Thursday, January 30, 2020

Best US College for International Students

A chance to study at an American university is a dream come true for most international students. However, there are so many choices to choose from that the process of selecting the best US college often leads to confusion. 

Before you commit to studying at an American college, there are a number of things you need to be clear about in your mind, these include; your passions, financial ability, and preferred location. It may sound like a cliché but if you are going to spend the next 3 to 4 years studying at an institution, then you had better have an interest in the course. Also, your financial ability narrows your range of options. You will also need to decide on a geographical location based on factors such as quality of life and cost of living.

Having considered these factors, I would recommend New York State University (NYU). NYU is, without a doubt, one of the best US Colleges for International students. Some of the reasons you may want to consider NYU include:

  • It is located in one of the most visited cities in the world.
  • It has the highest number of international students in the US.
  • There are no restrictions on the number of international students it can admit.
  • NYU considers scholarships and financial support for non-US students.
  • It is among the top 30 universities in the world and well regarded by employers.

If you would like more information on NYU, please leave a comment below or contact us.

Thursday, January 23, 2020

NHIF’s New Raft of Changes Causes Concern

The National Hospital Insurance Fund (NHIF) announced major changes to its coverage terms for self-employed contributors. The National Health Insurance says the changes are necessitated by the need to position NHIF towards the achievement of universal health coverage as well as enhance members’ retention. But, the punitive measures introduced could work against the goal to retain members.

NHIF has termed this change as a “Member Management Review”. The intention, we think, is basically to manage its cash flows because they affect members’ contributions into the fund. Are these new regulations justified? What does this mean for Kenyans? What are we looking at? Let's quickly break down these regulations for you.

Waiting Period 

The first thing NHIF has done is to increase the waiting period for new members from 2 months to 3 months (90 days). Within this period of time, a member is expected to pay upfront for the one year cover, that is, pay Kshs 6,000 in premiums. This translates to about Kshs 2,000 per month instead of the Kshs 500 monthly for 12 months that members have been paying. There is also a 6-month waiting period for dependents disclosed following the initial registration, a 30 day waiting period for additional dependents and a 6-month waiting period for specialised services.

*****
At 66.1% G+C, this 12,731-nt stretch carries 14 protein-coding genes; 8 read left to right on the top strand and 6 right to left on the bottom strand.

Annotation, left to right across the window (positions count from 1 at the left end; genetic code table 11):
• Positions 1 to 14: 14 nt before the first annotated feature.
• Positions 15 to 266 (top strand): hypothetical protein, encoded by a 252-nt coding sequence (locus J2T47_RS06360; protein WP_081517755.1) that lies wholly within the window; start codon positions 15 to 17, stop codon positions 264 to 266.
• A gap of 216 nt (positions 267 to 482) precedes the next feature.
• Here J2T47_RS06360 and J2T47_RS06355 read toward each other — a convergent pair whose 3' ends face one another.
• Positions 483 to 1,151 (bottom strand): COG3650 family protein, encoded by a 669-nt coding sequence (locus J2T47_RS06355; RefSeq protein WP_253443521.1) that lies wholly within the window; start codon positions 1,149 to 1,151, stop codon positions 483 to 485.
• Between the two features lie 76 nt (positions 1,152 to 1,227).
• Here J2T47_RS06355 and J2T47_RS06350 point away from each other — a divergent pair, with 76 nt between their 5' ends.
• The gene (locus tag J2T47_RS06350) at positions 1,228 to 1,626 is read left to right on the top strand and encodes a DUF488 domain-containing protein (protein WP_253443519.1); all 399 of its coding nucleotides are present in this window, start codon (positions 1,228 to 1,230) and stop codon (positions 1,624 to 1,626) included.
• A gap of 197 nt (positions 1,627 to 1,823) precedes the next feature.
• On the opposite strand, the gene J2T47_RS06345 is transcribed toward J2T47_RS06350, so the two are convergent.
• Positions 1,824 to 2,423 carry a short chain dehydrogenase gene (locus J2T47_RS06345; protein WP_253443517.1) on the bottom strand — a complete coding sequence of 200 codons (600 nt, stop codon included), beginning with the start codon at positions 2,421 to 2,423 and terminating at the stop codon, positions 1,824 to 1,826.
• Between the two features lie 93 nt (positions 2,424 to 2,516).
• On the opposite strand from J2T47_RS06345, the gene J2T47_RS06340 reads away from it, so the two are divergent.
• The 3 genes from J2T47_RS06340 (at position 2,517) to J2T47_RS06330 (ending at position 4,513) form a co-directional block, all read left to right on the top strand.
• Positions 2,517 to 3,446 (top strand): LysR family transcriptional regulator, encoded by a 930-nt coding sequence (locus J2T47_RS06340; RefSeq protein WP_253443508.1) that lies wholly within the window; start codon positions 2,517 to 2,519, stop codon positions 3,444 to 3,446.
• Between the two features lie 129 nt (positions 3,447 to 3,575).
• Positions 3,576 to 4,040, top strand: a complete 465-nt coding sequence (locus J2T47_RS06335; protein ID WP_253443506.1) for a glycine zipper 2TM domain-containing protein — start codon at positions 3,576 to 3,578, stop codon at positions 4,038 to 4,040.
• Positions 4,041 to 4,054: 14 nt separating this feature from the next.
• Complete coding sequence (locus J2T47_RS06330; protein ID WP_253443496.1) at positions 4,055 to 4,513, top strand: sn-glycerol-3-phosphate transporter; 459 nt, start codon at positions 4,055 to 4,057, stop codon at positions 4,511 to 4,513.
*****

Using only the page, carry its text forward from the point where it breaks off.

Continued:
50% Penalty 

The second change in coverage is a 50% penalty for every month that one will have defaulted or not paid the premium. For example, if you default for one month, you will need to pay an additional Kshs 250 bringing your total to Kshs 750. This is for a maximum of 11 months for each month in default. If one defaults for over 12 months, then you're considered a new member and must start afresh. This means you must go through the three month waiting period.

Maternity Access 

Maternity access will have a 6-month waiting period and new births must now be declared within 6 months. If a member defaults, maternity access is now restricted to six months after the card matures.

Maximum Dependents 

The NHIF has also limited the dependents to a single spouse and five children. This will make it more expensive polygamous families across the country, to access medical treatment.

Exempt Schemes 

However, there are specific programs run by the NHIF that are exempt from these changes, these are; Inua Jamii program, elderly persons with a disability, Linda Mama, and the Health Insurance Subsidy.


Are these changes likely to have more people retained within the scheme? The answer is probably not because low and middle-income Kenyans are not used to paying for medical insurance. Most people only take action when they fall ill. And, almost 50% of the population lives under a dollar a day so to ask people to pay the annual premium of Kshs 6,000 in three months is a tall order. With these changes, the government is unlikely to meet its stated goal of universal health care for all Kenyans.

It is yet to be seen whether these changes will remain given that the National Assembly's Health Committee has already written to the NHIF Board demanding that the rules be suspended until the Board meets parliamentarians.

Friday, January 3, 2020

How to Get a Free Uber or Bolt Ride in Nairobi

Uber, Bolt (formerly Taxify) and other ride-hailing taxi applications have revolutionized transport in Nairobi and other locations in the country. If you haven't gotten onto the bandwagon, you should. If it is your first time to use a taxi-hailing application, you can get a free ride but using the method outlined below. If you are already using Uber or Bolt, you can also get a free ride by following the instructions below.

On Uber

New User

Existing User

  • Buy a new sim card. 
  • Install the app and use a different name, for example, you can vary your names. "Bob Mary" instead of "Mary Bob".
  • Once the app has finished installing, add this promo code to get a free ride "kiharakue".

On Bolt

New User

Existing User

  • Buy a new sim card. 
  • Install the app and use a different name, for example, you can vary your names. "Bob Mary" instead of "Mary Bob".
  • Once the app has finished installing, add this promo code to get a free ride "B8TBCA".
Try it out and let us know in the comments if it worked for you.